19 April 2013

Amreli’s Lions Distressed By Firing Practice

April 2013: In February and March every year, Gujarat’s Amreli district police conducts firing practice in Khambha town, barely half a kilometre away from the Mityala Wildlife Sanctuary, home to seven Asiatic lions (as per the census conducted in 2010).
In addition, the region acts as an important corridor for larger lion populations in the district. The annual firing practice sees around 70 policemen of various ranks firing 32 rounds each day: a total of 950 cops firing no less than 30,000 rounds in the area over the course of the practice session. The sound of the gunshots is naturally distressing to the lions, which flee the region, sometimes venturing into neighbouring farms looking for livestock to hunt. “We have written to the concerned government departments to find an alternate firing range as this one is very close to the wildlife sanctuary,” Vimalsinh Rathod, a wildlife activist in Khambha told the Times of India. He hopes such activities are banned in a 10 km. periphery around the sanctuary, and that it will be declared a silent and eco-sensitive zone.
Source: Sanctuary Asia.

15 April 2013

SC allows translocation of Asiatic lions from Gujarat to MP

New Delhi: The Supreme Court on Monday allowed the translocation of Asiatic lions from Gujarat to Madhya Pradesh.

In its verdict the apex court gave six months for translocation of the endangered species from Gir sanctuary in Gujarat to Kuno Palpur wildlife sanctuary in Madhya Pradesh.

“The species which is on the verge of extinction needs a second home,” the apex court ruled responding to a PIL filed by an environmental group on whether the Asiatic lions should be shifted to Kuno to avoid extinction of the endangered species in case of a calamity or disease.

The two BJP-governed states have been at loggerheads over the translocation of the Asiatic lions.

Shivraj Singh Chouhan government had asked the Gujarat government to send a few lions from Gir to Kuno Palpur sanctuary. However, the Gujarat government had argued against the need to move the Asiatic lions, saying that the Kuno reserve isn’t suitable for lions as it houses tigers, and its weather and environment aren’t conducive for their survival.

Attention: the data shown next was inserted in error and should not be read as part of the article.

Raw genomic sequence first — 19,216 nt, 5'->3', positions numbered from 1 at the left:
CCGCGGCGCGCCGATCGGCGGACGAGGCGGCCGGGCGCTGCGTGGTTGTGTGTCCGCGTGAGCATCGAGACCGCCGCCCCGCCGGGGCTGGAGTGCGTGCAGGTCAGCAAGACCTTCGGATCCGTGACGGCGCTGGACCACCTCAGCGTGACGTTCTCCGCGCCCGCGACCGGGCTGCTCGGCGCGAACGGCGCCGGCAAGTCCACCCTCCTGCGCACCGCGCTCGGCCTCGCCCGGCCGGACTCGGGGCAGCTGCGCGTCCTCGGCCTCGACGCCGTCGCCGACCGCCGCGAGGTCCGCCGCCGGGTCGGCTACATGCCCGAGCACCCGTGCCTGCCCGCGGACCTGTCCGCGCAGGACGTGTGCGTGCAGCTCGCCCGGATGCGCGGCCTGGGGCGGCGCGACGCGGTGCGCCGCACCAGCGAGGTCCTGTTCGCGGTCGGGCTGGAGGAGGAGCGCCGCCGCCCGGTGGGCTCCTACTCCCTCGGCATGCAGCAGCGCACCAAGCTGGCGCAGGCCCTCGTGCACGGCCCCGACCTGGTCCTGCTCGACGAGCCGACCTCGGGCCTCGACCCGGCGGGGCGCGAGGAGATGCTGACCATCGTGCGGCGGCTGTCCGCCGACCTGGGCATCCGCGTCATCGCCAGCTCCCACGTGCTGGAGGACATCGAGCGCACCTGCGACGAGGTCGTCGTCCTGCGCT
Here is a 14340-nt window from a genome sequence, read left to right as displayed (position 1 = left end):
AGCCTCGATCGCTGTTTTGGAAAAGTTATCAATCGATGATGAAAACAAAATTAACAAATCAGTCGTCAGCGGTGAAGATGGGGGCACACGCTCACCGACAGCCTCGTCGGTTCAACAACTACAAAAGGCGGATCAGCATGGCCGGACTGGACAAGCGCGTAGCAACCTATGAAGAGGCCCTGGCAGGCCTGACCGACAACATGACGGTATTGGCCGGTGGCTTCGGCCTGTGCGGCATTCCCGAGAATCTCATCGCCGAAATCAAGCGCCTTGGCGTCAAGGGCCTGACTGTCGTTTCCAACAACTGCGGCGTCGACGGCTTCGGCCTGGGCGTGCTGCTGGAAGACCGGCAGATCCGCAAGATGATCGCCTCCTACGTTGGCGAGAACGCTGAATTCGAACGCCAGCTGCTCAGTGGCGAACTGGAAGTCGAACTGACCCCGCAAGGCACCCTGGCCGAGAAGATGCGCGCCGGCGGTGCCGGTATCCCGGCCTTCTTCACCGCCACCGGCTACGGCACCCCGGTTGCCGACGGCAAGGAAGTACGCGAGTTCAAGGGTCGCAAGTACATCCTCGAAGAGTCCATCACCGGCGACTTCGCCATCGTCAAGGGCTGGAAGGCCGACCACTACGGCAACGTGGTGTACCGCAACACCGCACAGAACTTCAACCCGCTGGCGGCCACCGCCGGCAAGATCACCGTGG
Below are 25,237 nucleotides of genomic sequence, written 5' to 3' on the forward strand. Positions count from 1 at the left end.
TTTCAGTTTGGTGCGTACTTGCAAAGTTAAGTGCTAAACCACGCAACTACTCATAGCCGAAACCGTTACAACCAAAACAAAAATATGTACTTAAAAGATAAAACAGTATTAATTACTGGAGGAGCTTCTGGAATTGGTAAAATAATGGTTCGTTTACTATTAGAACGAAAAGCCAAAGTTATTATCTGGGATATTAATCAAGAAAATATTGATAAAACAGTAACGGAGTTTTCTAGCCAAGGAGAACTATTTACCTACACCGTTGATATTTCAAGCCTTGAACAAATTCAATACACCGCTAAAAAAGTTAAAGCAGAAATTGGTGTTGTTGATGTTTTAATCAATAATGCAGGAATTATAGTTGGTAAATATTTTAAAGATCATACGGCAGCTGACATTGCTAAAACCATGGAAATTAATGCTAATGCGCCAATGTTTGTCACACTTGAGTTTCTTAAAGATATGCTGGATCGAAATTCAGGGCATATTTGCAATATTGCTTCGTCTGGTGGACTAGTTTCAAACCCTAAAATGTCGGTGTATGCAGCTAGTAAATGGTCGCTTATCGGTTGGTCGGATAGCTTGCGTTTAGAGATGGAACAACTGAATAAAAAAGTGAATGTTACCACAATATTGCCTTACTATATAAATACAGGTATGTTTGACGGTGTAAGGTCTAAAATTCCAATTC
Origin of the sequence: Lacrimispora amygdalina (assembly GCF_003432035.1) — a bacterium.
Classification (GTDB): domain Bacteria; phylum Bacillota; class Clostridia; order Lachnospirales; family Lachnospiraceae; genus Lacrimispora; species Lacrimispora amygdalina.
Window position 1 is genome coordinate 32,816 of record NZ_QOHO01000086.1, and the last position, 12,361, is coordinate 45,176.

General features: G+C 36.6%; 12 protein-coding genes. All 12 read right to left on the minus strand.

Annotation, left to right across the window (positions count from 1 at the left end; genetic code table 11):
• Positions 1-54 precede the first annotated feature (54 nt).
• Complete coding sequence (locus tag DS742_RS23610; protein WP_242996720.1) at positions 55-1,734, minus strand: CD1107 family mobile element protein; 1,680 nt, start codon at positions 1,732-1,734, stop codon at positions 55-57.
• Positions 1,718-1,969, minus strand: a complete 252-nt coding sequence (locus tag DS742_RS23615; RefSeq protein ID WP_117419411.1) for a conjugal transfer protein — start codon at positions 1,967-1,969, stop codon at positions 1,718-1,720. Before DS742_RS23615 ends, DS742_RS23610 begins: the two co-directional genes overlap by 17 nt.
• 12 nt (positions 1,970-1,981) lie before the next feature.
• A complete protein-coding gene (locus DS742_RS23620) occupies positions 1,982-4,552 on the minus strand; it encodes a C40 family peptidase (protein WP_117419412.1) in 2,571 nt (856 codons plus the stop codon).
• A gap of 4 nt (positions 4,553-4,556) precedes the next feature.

The court has also constituted a large expert body to decide the number of lions to be relocated and closely monitor their translocation in Madhya Pradesh.

However, the court has ruled against the introduction of African cheetahs in India.

Asiatic lion is listed as endangered by International Union of Conservation of Nature (IUCN) based on the small population size and exists as a single isolated population in Gujarat. 


Source: http://zeenews.india.com/news/eco-news/sc-allows-translocation-of-asiatic-lions-from-gujarat-to-mp_842195.html

12 April 2013

Rajasthan declares Mukundra Hills as its third tiger reserve

JAIPUR: After Ranthambore and Sariska, Rajasthan will now boast of yet another tiger reserve. The state government has declared the Mukundra Hills a reserve for the conservation of the majestic cats, officials said on Thursday.

"We have received the notification letter from the state government. The reserve area is spread over 759 square kilometres in four districts — Kota, Bundi, Chittorgarh and Jhalawar. About 417 square kilometres have been defined as the core tiger habitat, while an area of 342.82 has been notified as the buffer zone," a senior forest department officer told IANS.

Mukundra Hills is connected with the Ranthambore National Park, located in the state's Sawai Madhopur district.

In the two existing reserves in the state, Ranthambore has 50 majestic cats including 24 cubs, while Alwar's Sariska is home to nine tigers.

"The existing area in Ranthambore National Park is adequate for about 35-40 tigers. Four tigers have been killed in territorial fights in Ranthambore over the past four years. So the introduction of a new tiger reserve will ease the pressure from Ranthambore and boost tiger conservation in the state," the officer said, adding that the Ranthambore tigers already frequently stray into the Mukundra Hills, so extending the reserve area would allow them freer passage.

Four villages within the newly notified area will be shifted, the officer said.

The state government had earlier received the in-principle nod from the National Tiger Conservation Authority (NTCA) to declare Mukundra Hills a tiger reserve.

An annual working plan for the development and management of the newly notified reserve is still to be approved by the NTCA, the officer said.


"It may take about a year before the tigers are shifted to Mukundra," the officer said. 


Source: http://timesofindia.indiatimes.com/home/environment/flora-fauna/Rajasthan-declares-Mukundra-Hills-as-its-third-tiger-reserve/articleshow/19498133.cms

11 April 2013

New pine species in Arunachal

Scientists at the Rain Forest Research Institute (RFRI) here have found a new sub-type pine forest in Arunachal Pradesh, said to be the first such forest in India.
The forest comprises Pinus merkusii trees, a pine species, and is spread over an area that is large enough to qualify as a sub-type forest.
The RFRI at Sotai on the outskirts of this town, about 310km east of Guwahati, is the only one of its kind in the Northeast under the Indian Council of Forestry Research and Education (ICFRE) — an autonomous body under the Union ministry of forests and environment.